The Medicinal Herb Info site was created to help educate visitors about the often forgotten wisdom of the old ways of treating illnesses. Many of today's drugs and medicines were originally derived from natural ingredients, combinations of plants and other items found in nature.

We are not suggesting that you ignore the help of trained medical professionals, simply that you have additional options available for treating illnesses. Often the most effective treatment involves a responsible blend of both modern and traditional treatments.

We wish you peace and health!

English Walnut

Scientific Names

English Walnut

  • Juglans regia L.
  • Juglandaceae
  • Walnut family

Common Names

  • Walnut
  • Caucasion walnut
  • Circassian walnut
  • Persian walnut

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Parts Usually Used

Leaves, outer hulls and bark
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English Walnut

Description of Plant(s) and Culture

The English walnut tree is widely cultivated for its wide-spreading branches. It grows to about 80 feet high and has gray bark and oblong-ovate, entire leaflets that are sticky when young but glabrous later. Blooming in May, the male flowers appear in axillary catkins, the female in terminal spikes. The fruit is the common walnut.
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Where Found

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English Walnuts

Medicinal Properties

Astringent, tonic, nutritive, demulcent, laxative (bark), stomachic. Juglone is believed to have an antifungal property; the hulls and leaves are highly astringent and contain tannin as well as juglandin, a bitter principle.
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Biochemical Information

Juglone, isojuglone, essential oil, inositol, phytin, phytosterols, oxidase, vitamins A, B, C, and E, and ellagic, laric, myristic, arachic, linoleic, linolenic, isolinolenic, and oleic acids
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Leaf tea is a tonic to the stomach and promotes good appetite; used for catarrhal enteritis. The decoction used externally as a wash or bath additive for rheumatism, gout, glandular swelling, gum problems, scrofula, sweaty feet, acne, dandruff, skin problems, and excessive milk flow after the child has been weaned. A decoction of the green shell surrounding the walnut has been recommended for failing virility. Use the infusion as a rinse for hair loss.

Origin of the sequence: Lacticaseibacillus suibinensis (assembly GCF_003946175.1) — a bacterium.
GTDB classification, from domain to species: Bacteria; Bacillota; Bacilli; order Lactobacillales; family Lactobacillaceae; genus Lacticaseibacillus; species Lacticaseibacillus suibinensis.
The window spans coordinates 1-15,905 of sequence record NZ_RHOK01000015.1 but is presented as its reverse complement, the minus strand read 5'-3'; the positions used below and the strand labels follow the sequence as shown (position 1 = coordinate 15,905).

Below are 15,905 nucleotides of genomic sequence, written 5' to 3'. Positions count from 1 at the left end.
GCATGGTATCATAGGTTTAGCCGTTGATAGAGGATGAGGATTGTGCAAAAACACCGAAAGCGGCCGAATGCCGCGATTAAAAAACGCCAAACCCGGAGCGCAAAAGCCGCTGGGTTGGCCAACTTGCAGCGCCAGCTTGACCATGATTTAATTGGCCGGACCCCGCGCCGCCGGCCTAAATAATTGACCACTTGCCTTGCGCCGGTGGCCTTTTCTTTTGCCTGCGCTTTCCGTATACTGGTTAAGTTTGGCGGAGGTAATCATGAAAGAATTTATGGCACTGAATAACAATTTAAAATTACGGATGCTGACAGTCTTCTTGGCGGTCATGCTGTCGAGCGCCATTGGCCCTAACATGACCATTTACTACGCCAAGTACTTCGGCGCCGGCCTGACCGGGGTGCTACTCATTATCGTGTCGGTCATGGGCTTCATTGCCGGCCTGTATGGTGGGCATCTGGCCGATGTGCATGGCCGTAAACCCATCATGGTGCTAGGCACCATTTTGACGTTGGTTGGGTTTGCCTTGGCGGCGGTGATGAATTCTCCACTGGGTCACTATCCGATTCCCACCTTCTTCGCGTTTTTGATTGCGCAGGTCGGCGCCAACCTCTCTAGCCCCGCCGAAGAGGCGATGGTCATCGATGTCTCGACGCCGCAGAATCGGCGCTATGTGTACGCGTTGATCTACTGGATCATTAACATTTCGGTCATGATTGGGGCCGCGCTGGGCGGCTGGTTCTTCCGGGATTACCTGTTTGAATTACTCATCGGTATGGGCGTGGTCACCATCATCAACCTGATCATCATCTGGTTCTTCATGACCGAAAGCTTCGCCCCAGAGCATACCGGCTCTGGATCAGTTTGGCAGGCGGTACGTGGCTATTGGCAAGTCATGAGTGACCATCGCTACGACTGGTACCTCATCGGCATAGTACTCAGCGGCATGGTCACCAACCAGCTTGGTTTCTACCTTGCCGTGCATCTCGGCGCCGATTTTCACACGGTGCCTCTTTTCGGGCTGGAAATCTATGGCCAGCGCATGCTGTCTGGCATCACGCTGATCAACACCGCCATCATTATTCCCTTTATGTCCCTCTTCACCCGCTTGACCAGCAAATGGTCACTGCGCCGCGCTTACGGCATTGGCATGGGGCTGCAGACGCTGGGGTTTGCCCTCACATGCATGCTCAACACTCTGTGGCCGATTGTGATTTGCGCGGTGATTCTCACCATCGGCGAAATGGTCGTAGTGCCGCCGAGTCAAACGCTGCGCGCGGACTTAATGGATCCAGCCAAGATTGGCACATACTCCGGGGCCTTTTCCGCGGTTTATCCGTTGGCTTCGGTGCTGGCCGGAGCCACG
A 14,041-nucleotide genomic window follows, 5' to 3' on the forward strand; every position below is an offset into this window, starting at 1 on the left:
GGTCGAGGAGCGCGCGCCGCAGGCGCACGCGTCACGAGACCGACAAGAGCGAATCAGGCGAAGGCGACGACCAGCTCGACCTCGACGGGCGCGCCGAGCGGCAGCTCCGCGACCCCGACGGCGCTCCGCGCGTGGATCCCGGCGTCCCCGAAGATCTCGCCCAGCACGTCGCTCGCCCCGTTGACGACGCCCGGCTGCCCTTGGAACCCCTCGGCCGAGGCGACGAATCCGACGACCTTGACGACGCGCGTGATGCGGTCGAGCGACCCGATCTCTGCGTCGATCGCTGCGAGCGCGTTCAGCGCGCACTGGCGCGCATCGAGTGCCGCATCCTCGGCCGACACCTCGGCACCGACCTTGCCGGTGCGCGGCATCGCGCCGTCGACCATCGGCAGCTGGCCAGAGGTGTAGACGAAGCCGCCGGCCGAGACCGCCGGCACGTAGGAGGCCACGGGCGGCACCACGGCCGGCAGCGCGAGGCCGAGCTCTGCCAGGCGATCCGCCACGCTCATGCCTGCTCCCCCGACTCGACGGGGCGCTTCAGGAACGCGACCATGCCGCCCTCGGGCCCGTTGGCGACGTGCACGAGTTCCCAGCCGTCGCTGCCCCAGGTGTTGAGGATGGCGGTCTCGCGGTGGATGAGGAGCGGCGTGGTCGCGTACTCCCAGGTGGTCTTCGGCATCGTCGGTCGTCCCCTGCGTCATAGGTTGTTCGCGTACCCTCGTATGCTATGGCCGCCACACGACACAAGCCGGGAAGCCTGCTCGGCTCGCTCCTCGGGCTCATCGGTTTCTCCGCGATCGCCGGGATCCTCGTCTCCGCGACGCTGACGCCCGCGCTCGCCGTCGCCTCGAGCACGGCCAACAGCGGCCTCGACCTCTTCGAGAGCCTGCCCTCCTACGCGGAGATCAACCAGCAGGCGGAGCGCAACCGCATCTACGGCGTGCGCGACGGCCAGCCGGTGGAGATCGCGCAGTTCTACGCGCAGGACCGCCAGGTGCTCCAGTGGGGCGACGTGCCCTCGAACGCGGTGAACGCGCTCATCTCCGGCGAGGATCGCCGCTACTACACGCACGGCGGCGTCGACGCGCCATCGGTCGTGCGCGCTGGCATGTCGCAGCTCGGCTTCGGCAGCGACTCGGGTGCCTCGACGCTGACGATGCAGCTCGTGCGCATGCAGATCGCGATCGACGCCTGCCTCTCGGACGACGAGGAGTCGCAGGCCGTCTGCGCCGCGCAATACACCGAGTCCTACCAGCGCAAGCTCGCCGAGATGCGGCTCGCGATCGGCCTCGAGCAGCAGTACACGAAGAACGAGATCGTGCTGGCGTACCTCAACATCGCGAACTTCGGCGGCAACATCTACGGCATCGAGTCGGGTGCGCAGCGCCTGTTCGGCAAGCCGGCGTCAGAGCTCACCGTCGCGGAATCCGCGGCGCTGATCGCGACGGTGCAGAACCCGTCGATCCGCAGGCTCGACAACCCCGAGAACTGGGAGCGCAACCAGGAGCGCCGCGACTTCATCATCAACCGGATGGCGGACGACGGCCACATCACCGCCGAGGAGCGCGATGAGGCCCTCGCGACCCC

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Formulas or Dosages

Decoction: use 4 tsp. leaves or chopped green shells with 1 cup water. Take 1 cup a day, a mouthful at a time.

Bath Additive: boil 1 lb. dried leaves in 1 1/2 qt. water for 45 minutes, and add the liquid to the bath water. For a footbath, reduce the amounts proportionately.
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Nutrient Content

Vitamins A, B, C, and E.
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Resource Links

Mayo Clinic – Cholesterol: Top 5 foods to lower your numbers Walnut polyphenols prevent liver damage induced by carbon tetrachloride and d-galactosamine: hepatoprotective hydrolyzable tannins in the kernel pellicles of walnut. Suppression of implanted MDA-MB 231 human breast cancer growth in nude mice by dietary walnut. Olive oil and walnut breakfasts reduce the postprandial inflammatory response in mononuclear cells compared with a butter breakfast in healthy men. The effect of a calorie controlled diet containing walnuts on substrate oxidation during 8-hours in a room calorimeter. Antihypertriglyceridemic effect of walnut oil. Blood cholesterol and walnut consumption: a cross-sectional survey in France.

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Buy It! The Complete Medicinal Herbal, by Penelope Ody, Dorling Kindersley, Inc, 232 Madison Avenue, New York, NY 10016, First American Edition, copyright 1993

Buy It! The Herb Book, by John Lust, Bantam Books, 666 Fifth Avenue, New York, NY. copyright 1974.

Buy It! The Nature Doctor: A Manual of Traditional and Complementary Medicine, by Dr. H.C.A. Vogel; Keats Publishing, Inc., 27 Pine Street (Box 876) New Canaan, CT. 06840-0876. Copyright Verlag A. Vogel, Teufen (AR) Switzerland 1952, 1991

Buy It! Planetary Herbology, by Michael Tierra, C.A., N.D., O.M.D., Lotus Press, PO Box 325, Twin Lakes. WI 53181., Copyright 1988, published 1992

Buy It! Webster’s New World Dictionary, Third College Edition, Victoria Neufeldt, Editor in Chief, New World Dictionaries: A Division of Simon & Schuster, Inc., 15 Columbus Circle, New York, NY 10023

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